Deanonymization. The fact that public records are not encrypted means that they can be used to deanonymize users. For example, public records of bankruptcy often include names of individuals and their national identity numbers, which might be the same as fingerprints. However, the only additional data that can be inferred by such deanonymization is the individual’s public key . As mentioned before, this key is not saved in any of the credit account contracts and cannot be used to infer any non-public information about the individual. Note that the public records themselves are, and should be, accessible to everyone.

5 Implementation

We have implemented our approach in Solidity to demonstrate the feasibility of the ideas and structures that we suggest. A proof-of-concept implementation, together with instructions for its deployment and testing, is available at

Our implementation is entirely loop-free and all of its function calls terminate after executing a small (constantly-bounded) number of instructions. Hence, our gas cost, i.e. the cost one must pay for execution of commands in Ethereum smart contracts [3], is very little.

6 Limitations

In this section we discuss some of the limitations of our approach and ideas for addressing them.

Inherited Limitations. The goal of our approach is to remove the CRAs from the credit reporting process, allowing the same financial mechanisms that are currently established to run without relying on a middleman or trusted third party. This means that our approach essentially inherits any limitation of the traditional centralized credit reporting that is not due to the CRAs. In particular, if an individual has two (or more) provable identities in the real world, e.g. two distinct names and national identity numbers, then she can sign up in our identity management contract twice and obtain certificates for both identities. Note that this attack is not dependent on the existence or lack of CRAs and is also possible under the current credit reporting systems that have CRAs. Moreover, migrating to the blockchain cannot solve this problem given that the smart contracts can only access the data saved on the blockchain and have no way of realizing that the same person has fake or multiple identities in the real world.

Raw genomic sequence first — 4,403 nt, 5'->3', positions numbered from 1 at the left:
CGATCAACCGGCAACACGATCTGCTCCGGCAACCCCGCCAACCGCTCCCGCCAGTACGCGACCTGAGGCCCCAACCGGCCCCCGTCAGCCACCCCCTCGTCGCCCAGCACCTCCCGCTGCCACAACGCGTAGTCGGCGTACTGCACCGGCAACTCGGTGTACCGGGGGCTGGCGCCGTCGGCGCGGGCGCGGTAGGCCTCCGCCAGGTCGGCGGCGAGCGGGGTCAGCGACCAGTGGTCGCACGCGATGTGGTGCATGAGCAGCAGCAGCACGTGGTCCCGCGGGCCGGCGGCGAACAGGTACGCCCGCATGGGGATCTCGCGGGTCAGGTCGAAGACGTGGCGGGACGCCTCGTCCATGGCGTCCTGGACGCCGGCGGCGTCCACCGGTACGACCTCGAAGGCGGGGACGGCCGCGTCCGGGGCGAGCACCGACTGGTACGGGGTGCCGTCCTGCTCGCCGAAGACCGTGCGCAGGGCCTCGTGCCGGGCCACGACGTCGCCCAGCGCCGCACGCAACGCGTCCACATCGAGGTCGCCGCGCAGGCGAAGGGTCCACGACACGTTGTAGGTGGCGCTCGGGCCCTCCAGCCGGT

Cryptographic Primitives. The security of our approach is dependent on the security of the cryptographic primitives that are used. Users must keep in mind that any data that is saved on the blockchain is permanent and cannot be deleted. In several protocols explained above, data encryption is used in order to hide the data and restrict public access to it. If/when the underlying cryptographic primitives are broken, this data can be recovered. Therefore, it is advisable to refrain from saving the actual credit data in smart contracts or IPFS, but instead rely on saving its hash. This way the data would be provable, but cannot be obtained even if the cipher breaks in the future. The downside to this method is that the individual has to keep safe copies of all the actual credit report data and can only use our approach for proving its correctness.

Legal Problems. Our approach does not intend to address legal aspects of credit reporting. We provide a solution that works under minimal legal assumptions, i.e. prohibition of fraud. Wrong information provided by an institution can be traced back to their originator who in turn has the ability to fix them. Problems arising due to inconsistencies in laws and regulations, especially in a multi-jurisdiction environment, are beyond the scope of this paper.

7 Comparison with Related Works

In recent years, a variety of financial agreements and processes have been implemented using smart contracts. The first such contract was BitHalo [4]. It replaced middlemen in an escrow, and allowed distrusting parties to buy and sell goods over the internet with security and peace of mind. Unfortunately, it was commonly used in darknet markets such as the Silk Road [15]. Another notable example is the concept of decentralized autonomous organizations [16]. These are organizations that are entirely governed by rules written as smart contracts.

After the Equifax breach [11], which led to a leak of sensitive data belonging to more than 140 million people, several authors suggested that credit reporting can potentially benefit from decentralization and Blockchain techniques [17, 18]. However, no concrete approach was introduced to achieve this goal. We filled this gap in this paper by introducing a simple smart-contract-based approach for credit reporting.